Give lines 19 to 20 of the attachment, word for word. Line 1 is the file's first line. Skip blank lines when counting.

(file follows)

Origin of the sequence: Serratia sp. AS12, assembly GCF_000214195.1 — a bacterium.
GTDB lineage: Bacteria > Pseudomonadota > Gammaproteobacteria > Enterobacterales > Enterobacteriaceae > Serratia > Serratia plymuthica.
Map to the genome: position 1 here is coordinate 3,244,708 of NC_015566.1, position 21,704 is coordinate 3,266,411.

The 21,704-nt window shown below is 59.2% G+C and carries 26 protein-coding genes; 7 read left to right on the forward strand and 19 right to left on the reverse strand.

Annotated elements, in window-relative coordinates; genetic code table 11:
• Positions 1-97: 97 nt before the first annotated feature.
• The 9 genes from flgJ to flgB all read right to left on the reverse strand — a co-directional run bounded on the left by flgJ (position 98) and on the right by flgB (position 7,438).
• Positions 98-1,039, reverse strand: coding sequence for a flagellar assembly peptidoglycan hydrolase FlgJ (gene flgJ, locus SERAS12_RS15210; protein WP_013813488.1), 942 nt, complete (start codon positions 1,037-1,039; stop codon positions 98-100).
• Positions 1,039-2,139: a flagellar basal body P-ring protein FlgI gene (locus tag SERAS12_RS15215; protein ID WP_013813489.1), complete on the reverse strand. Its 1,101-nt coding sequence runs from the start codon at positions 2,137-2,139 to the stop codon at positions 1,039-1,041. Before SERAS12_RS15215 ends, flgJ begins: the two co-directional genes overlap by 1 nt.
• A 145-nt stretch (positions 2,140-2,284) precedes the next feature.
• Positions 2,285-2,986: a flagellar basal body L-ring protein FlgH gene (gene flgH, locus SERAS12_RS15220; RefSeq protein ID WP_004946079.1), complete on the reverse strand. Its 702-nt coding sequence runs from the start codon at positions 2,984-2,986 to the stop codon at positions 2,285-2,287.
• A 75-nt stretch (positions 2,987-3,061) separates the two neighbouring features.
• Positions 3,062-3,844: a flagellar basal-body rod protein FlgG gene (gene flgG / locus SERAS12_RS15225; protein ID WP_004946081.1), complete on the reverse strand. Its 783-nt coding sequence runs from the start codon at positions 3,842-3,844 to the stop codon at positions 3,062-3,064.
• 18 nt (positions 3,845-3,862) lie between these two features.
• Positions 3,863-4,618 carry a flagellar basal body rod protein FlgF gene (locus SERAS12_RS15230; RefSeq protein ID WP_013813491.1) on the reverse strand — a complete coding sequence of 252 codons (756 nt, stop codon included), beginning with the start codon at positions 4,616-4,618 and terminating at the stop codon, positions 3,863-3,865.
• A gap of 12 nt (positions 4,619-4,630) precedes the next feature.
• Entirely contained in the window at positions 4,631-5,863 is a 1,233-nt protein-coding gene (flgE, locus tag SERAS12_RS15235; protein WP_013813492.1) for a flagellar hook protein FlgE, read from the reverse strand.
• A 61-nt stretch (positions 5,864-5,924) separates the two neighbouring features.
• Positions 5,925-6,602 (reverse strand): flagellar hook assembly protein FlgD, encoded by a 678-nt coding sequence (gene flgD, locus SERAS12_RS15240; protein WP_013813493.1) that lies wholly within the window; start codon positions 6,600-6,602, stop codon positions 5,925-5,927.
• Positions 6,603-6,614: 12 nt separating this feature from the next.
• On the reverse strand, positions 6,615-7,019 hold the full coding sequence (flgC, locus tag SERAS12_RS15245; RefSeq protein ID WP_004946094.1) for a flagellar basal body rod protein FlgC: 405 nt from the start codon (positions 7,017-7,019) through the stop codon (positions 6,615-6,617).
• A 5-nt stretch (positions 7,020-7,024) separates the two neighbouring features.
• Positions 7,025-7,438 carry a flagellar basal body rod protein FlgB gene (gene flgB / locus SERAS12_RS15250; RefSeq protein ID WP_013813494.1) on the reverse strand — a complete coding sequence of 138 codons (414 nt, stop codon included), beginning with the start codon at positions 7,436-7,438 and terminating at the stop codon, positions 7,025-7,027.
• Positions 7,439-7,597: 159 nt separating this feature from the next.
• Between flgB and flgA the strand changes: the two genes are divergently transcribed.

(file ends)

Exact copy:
• Positions 5,925-6,602 (reverse strand): flagellar hook assembly protein FlgD, encoded by a 678-nt coding sequence (gene flgD, locus SERAS12_RS15240; protein WP_013813493.1) that lies wholly within the window; start codon positions 6,600-6,602, stop codon positions 5,925-5,927.
• Positions 6,603-6,614: 12 nt separating this feature from the next.